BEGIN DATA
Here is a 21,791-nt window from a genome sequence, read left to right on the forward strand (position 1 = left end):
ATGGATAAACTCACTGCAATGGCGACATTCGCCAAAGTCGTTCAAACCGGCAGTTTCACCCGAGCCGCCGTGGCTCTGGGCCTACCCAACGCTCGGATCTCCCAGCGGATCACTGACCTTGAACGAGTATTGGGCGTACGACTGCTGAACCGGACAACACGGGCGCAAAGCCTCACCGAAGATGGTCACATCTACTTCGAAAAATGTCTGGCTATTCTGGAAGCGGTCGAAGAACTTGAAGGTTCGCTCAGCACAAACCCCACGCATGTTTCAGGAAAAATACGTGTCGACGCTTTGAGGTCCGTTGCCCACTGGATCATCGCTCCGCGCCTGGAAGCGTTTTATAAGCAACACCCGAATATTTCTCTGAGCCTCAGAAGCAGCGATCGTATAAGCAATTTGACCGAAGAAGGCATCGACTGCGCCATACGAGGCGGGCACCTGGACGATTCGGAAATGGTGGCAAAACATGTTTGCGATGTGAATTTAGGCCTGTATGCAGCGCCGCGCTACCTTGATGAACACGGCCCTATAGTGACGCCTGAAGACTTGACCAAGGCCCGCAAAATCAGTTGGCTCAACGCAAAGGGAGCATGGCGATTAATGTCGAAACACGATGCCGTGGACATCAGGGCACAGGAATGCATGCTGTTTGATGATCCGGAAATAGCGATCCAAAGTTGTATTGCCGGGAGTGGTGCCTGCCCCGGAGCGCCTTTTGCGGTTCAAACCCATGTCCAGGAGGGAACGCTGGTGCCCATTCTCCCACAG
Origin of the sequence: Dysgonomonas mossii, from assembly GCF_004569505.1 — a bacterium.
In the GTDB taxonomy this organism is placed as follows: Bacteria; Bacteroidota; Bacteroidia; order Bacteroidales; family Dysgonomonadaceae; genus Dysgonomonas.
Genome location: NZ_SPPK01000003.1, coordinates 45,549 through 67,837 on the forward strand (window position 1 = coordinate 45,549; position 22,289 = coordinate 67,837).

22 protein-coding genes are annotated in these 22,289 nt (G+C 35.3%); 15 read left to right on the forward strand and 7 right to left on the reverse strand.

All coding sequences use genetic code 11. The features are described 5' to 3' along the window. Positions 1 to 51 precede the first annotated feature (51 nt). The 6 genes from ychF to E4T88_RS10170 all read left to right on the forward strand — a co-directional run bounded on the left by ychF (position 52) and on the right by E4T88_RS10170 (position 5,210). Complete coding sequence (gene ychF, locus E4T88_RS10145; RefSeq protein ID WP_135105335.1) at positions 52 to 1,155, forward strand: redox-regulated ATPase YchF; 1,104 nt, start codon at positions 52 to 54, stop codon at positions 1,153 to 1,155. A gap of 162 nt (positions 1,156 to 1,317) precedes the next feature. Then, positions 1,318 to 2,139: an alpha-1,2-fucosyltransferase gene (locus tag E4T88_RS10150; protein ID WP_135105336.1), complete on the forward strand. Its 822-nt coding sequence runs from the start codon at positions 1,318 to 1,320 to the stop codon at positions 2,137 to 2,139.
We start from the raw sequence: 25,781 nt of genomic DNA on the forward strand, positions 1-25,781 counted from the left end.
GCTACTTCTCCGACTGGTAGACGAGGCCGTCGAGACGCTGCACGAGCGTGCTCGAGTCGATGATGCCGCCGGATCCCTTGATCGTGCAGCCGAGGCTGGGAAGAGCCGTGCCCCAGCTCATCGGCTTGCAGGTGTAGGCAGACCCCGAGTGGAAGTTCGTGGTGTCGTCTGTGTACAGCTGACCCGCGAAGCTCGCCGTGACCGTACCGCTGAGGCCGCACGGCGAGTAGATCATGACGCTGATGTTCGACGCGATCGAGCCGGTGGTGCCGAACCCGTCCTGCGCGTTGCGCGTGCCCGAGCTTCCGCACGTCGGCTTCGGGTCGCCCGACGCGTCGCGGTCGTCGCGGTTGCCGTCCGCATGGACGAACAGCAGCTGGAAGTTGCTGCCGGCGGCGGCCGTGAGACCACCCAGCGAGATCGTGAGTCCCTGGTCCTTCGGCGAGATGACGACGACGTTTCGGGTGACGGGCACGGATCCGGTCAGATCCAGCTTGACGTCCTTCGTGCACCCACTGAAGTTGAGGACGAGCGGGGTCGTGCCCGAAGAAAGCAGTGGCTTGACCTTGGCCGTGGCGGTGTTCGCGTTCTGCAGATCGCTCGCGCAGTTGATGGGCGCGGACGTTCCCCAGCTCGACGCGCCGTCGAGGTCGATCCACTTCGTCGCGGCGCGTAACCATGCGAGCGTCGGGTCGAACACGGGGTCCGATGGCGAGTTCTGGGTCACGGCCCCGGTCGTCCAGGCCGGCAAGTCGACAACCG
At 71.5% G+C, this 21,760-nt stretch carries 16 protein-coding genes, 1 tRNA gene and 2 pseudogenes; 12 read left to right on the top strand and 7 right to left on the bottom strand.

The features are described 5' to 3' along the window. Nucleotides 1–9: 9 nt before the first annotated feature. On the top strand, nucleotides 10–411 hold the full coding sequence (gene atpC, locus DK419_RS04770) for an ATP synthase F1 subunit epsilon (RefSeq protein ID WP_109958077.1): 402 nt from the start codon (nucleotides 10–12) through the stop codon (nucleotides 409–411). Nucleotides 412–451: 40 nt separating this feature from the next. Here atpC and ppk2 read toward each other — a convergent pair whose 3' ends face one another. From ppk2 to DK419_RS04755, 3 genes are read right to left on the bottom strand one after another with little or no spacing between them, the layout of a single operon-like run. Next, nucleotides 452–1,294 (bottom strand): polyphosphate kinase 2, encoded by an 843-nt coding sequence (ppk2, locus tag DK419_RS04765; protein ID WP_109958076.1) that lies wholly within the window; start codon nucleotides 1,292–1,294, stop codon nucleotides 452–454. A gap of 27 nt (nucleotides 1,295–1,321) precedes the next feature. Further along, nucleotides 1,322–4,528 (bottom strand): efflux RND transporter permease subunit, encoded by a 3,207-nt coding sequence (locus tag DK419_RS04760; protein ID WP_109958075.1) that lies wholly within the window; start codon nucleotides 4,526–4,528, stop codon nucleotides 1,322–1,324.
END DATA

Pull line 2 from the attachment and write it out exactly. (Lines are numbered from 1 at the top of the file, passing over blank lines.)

ATGGATAAACTCACTGCAATGGCGACATTCGCCAAAGTCGTTCAAACCGGCAGTTTCACCCGAGCCGCCGTGGCTCTGGGCCTACCCAACGCTCGGATCTCCCAGCGGATCACTGACCTTGAACGAGTATTGGGCGTACGACTGCTGAACCGGACAACACGGGCGCAAAGCCTCACCGAAGATGGTCACATCTACTTCGAAAAATGTCTGGCTATTCTGGAAGCGGTCGAAGAACTTGAAGGTTCGCTCAGCACAAACCCCACGCATGTTTCAGGAAAAATACGTGTCGACGCTTTGAGGTCCGTTGCCCACTGGATCATCGCTCCGCGCCTGGAAGCGTTTTATAAGCAACACCCGAATATTTCTCTGAGCCTCAGAAGCAGCGATCGTATAAGCAATTTGACCGAAGAAGGCATCGACTGCGCCATACGAGGCGGGCACCTGGACGATTCGGAAATGGTGGCAAAACATGTTTGCGATGTGAATTTAGGCCTGTATGCAGCGCCGCGCTACCTTGATGAACACGGCCCTATAGTGACGCCTGAAGACTTGACCAAGGCCCGCAAAATCAGTTGGCTCAACGCAAAGGGAGCATGGCGATTAATGTCGAAACACGATGCCGTGGACATCAGGGCACAGGAATGCATGCTGTTTGATGATCCGGAAATAGCGATCCAAAGTTGTATTGCCGGGAGTGGTGCCTGCCCCGGAGCGCCTTTTGCGGTTCAAACCCATGTCCAGGAGGGAACGCTGGTGCCCATTCTCCCACAG